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Fry all these for a couple of minutes on high heat, stirring to prevent burning.
3. Next, add the chopped onions and garlic and stir.
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4. When the onions start to soften, add the sambar/vattha kuzhambu powder and stir it in, along with the black pepper powder.
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5. Now pour in the tamarind water.
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Bring to a boil on high heat, then turn it down to medium-low and let it simmer gently for 10 minutes or so.
6. Whisk together 2 tbsp rice flour with some water to make a thick, pourable paste and stir it into the kuzhambu. Let it boil for another 4-5 minutes until the kuzhambu thickens and becomes less watery.
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Add salt to taste and throw in the peanuts now, if using. Serve hot with steamed white rice and a dry vegetable curry.

RECIPE: VENGAYA VATTHA KUZHAMBU

Ingredients:
2 tsp tamarind paste
4-5 cloves garlic, chopped
2 medium onions, chopped
1/4 tsp vendhayam/fenugreek seeds
1 tbsp toor/tuvar dal
1 tbsp manathakkali vatthal
1 tbsp gingelly oil/nallennai
3-4 dried red chillies, broken in half (or to taste)
1 tsp mustard seeds
a few fresh/frozen curry leaves (optional)
1/2 tsp turmeric powder
1/4 tsp asafoetida powder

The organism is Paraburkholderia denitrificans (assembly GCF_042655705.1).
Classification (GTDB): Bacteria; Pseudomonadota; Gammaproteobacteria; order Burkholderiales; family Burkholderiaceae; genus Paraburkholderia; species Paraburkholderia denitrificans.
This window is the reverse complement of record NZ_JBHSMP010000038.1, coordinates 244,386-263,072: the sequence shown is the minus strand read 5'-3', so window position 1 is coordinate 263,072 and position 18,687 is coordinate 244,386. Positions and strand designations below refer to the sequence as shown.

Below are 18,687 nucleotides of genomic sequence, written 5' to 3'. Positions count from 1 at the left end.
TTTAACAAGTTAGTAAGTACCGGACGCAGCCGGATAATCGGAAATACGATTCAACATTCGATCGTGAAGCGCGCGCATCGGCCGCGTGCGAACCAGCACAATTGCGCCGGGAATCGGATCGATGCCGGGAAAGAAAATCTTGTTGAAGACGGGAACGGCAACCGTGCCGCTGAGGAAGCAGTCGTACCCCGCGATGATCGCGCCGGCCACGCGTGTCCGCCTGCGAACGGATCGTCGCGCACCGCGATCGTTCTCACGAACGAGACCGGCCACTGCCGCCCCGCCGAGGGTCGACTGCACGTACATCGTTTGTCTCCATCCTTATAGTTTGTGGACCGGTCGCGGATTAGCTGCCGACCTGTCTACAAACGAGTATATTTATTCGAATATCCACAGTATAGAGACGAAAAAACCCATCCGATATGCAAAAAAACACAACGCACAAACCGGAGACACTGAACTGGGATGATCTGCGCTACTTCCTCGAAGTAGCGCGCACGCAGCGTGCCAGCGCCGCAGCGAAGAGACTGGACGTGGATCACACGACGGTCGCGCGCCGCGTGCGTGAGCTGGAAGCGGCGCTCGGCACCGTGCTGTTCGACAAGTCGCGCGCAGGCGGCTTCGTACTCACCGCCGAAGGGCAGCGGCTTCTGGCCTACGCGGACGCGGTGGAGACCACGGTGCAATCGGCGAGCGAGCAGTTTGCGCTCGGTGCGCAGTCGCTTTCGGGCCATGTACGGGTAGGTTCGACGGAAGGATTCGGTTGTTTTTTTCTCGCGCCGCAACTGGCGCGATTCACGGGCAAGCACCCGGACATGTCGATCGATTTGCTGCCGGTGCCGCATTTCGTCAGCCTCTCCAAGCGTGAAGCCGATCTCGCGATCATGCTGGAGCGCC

2-3 tsp sambar powder or vattha kuzhambu powder (if available)
2 tbsp rice flour
1/2 tsp black pepper powder
handful of roasted peanuts (optional)

Method:
1. Dissolve the tamarind paste in 5 cups water. Reserve.
2. Heat the oil and add the manathakkali vatthal, the tur dal, dried red chillies, mustard seeds, fenugreek seeds, curry leaves, asafoetida powder and turmeric powder. Fry all these for a couple of minutes on high heat, stirring to prevent burning.
3. Next, add the chopped onions and garlic and stir.
4. When the onions start to soften, add the sambar/vattha kuzhambu powder and stir it in, along with the black pepper powder.
5. Now pour in the tamarind water. Bring to a boil on high heat, then turn it down to medium-low and let it simmer gently for 10 minutes or so.
6. Whisk together 2 tbsp rice flour with some water to make a thick, pourable paste and stir it into the kuzhambu. Let it boil for another 4-5 minutes until the kuzhambu thickens and become less watery. Add salt to taste and throw in the peanuts now, if using. Serve hot with steamed white rice and a dry vegetable curry.

7 comments:

Hari Chandana said...

Such a delicious and tempting recipe.. looks perfect !!
Indian Cuisine

Chitra said...

Lovely! But am curious how do you manage to finish the whole quantity? When I cook sambar, avial etc I just keep having leftovers for ages!

Shammi said...

Hari Chandana: thank you!

Chitra: Hehe, fair question. I make smaller quantities of things that don't keep well - like aviyal, kootus etc. Things like sambar can be frozen, so I portion it off and freeze. Vattha kuzhambu never lasts long enough around me because I eat it for every meal, even if it's over 2-3 days.

swarna said...

yumm shyam...can I ask a very silly annoying question...how does your tamarind water look so light in the pic above?

lol... btw: 1 number parcel on it's way to you;-))

alpa said...

Please do keep updating however it suits you, your write ups are so hilarious and always make me laugh!

Shammi said...

Swarna: The tamarind I have doesnt come up as dark brown, sadly. I wish it did. Vattha kuzhambu oughta be dark brown!

Alpa: Thank you for your lovely comment. I feel encouraged to continue! :)

Vardhini said...

Comforting kuzhambu. Looks yummy.

Vardhini